Companies face new risks when an entire community is trying to get back on its feet, Barnes says.
“Businesses that have the resources to rush out and get back up and running may see mixed success,” he says. Being the first to open in an area can be an advantage, unless the customer base has scattered.
A lot of business owners are “in a holding pattern,” says Dawn Starns, who directs the Louisiana chapter of the National Federation of Independent Business. In Baton Rouge, the population base is large enough that a business owner can feel reasonably confident about coming back. But in Livingston Parish, she suggests, the decision might be a little harder.
“It really does make a business owner say, ‘If I’m going to extend myself this much further, am I going to be able to repay myself in the long term?’” she says.
If you have an outstanding loan, you may want to contact your lender to ask about loan modifications such as delayed payment options, says Rudy Aguilar Jr., managing member with the McGlinchey Stafford law firm. It’s a good idea to reach out to vendors, suppliers and customers to make sure they know you’re back in business. And of course, it’s important to take care of your own people.
Jean-Paul Perrault, also with McGlinchey Stafford, says the firm’s experience after Katrina indicates that out-of-town customers may be happy to send you extra business to help you get back on your feet.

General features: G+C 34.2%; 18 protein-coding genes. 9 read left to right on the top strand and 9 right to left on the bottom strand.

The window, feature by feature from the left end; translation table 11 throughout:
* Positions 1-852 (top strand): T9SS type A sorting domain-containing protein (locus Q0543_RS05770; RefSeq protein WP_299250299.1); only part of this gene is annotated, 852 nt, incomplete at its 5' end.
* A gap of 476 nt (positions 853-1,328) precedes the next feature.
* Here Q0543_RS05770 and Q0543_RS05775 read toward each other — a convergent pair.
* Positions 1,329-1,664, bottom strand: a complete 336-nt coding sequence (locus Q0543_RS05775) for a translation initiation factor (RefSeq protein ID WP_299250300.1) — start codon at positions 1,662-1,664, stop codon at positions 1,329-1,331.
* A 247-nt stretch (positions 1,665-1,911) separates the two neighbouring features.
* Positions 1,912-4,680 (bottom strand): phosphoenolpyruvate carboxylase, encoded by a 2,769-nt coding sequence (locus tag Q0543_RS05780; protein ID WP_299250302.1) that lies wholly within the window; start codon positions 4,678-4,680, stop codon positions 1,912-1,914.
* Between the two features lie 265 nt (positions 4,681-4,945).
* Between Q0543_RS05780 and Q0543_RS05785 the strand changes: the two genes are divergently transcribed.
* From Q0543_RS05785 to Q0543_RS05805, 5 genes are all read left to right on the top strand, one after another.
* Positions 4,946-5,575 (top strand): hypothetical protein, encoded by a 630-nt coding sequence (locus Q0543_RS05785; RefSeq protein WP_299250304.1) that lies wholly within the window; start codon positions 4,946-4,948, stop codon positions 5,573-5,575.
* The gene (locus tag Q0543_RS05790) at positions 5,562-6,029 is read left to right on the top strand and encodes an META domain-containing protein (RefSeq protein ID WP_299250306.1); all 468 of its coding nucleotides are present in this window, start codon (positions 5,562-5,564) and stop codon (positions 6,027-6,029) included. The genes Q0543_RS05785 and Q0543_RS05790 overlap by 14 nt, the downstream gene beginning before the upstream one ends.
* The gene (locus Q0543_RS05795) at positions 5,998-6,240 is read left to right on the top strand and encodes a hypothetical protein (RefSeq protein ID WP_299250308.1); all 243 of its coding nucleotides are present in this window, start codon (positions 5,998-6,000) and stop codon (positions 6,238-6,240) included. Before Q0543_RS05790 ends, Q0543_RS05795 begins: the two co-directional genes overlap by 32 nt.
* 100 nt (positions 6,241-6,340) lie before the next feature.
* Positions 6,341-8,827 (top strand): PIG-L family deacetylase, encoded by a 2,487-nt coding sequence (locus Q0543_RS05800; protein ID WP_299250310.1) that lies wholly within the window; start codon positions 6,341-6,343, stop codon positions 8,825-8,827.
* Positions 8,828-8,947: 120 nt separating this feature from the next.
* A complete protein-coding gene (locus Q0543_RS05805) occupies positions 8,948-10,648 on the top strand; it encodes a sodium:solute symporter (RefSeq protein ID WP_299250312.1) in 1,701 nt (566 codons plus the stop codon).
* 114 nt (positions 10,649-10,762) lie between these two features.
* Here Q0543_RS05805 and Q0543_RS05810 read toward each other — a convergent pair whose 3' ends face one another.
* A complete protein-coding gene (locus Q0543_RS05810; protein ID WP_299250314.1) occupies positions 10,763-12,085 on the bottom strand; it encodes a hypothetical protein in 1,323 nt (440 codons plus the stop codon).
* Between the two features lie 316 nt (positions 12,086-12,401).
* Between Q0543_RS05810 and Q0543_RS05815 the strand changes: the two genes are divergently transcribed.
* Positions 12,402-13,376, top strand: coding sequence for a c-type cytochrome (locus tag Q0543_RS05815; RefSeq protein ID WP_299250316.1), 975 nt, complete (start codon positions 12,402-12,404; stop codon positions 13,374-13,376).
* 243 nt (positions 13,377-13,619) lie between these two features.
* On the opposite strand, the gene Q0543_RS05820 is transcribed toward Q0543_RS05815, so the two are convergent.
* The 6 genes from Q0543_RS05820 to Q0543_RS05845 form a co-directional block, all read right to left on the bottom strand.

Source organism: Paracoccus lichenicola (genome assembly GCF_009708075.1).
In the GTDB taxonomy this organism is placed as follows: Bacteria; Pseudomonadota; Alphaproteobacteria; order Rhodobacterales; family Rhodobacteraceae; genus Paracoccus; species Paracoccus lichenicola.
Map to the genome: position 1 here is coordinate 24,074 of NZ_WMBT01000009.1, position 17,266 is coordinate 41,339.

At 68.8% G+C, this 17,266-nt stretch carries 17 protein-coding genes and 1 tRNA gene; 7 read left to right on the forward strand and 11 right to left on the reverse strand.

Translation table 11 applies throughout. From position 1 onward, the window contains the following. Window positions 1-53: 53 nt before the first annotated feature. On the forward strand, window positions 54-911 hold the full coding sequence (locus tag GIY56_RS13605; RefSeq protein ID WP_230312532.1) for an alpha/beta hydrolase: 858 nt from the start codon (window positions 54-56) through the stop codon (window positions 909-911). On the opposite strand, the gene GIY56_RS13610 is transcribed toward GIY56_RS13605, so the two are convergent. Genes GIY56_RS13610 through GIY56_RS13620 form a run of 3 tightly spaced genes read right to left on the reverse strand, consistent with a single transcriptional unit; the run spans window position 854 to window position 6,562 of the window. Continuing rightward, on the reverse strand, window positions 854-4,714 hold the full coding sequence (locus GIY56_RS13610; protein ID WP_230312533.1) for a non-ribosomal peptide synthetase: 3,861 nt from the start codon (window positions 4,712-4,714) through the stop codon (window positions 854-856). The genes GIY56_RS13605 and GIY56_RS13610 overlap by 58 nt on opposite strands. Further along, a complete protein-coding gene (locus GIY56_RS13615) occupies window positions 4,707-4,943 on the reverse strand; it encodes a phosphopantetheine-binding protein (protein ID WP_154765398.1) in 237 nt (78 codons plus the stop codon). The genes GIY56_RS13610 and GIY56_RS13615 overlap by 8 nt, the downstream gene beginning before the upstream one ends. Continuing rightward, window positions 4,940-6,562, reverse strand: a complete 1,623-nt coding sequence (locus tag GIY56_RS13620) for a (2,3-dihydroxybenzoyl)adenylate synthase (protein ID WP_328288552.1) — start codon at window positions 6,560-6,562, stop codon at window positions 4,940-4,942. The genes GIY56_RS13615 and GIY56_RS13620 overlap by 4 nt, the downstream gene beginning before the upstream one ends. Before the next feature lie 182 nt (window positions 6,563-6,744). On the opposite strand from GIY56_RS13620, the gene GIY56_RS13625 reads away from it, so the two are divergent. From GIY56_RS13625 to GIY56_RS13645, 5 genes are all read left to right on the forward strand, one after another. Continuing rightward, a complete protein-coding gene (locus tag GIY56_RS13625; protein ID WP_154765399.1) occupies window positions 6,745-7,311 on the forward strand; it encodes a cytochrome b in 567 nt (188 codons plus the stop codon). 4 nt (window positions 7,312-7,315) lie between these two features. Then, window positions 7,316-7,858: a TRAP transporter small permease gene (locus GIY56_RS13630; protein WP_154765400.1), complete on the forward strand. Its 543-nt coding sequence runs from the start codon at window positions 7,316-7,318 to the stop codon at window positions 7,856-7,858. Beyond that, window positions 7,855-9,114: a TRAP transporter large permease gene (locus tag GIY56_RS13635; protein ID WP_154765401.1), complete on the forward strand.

Some 401(k) retirement plans allow you to borrow up to half of what you’ve saved, up to $50,000, and pay yourself back at a reasonable interest rate, says certified financial planner Chad Olivier. And some plans allow you to make a hardship withdrawal, but that should probably only be considered as a last resort.
If you withdraw from a 401(k) before age 59.5, you’ll pay income tax on the money plus a 10% surtax, and you’ll be depleting your retirement at the same time. While U.S. Sen. Bill Cassidy has called for a waiver of the 10% penalty for early retirement plan withdrawals, the penalty still was in place as of publication of this story. However, the IRS says plan sponsors that don’t already allow hardship withdrawals can amend their plan retroactively.
“They made it easier to obtain a hardship withdrawal, but they didn’t change the consequences of it,” says John McDermott, a tax and estate planning attorney with Taylor Porter.
And there are some non-SBA loans out there meant to aid in disaster recovery. For example, TruFund Financial Services, a nonprofit lender that targets minority- and women-owned businesses and those located in underserved communities, is partnering with Capital One to provide loans for affected businesses at 6% interest for the first two years and 8% thereafter, says Myla Poree, managing director for Louisiana with TruFund. The nonprofit also plans to offer workshops focused on sustainability and resilience.
“Obviously, disasters happen,” Poree says. “We need to make sure that, when it happens again, we’re prepared for it.”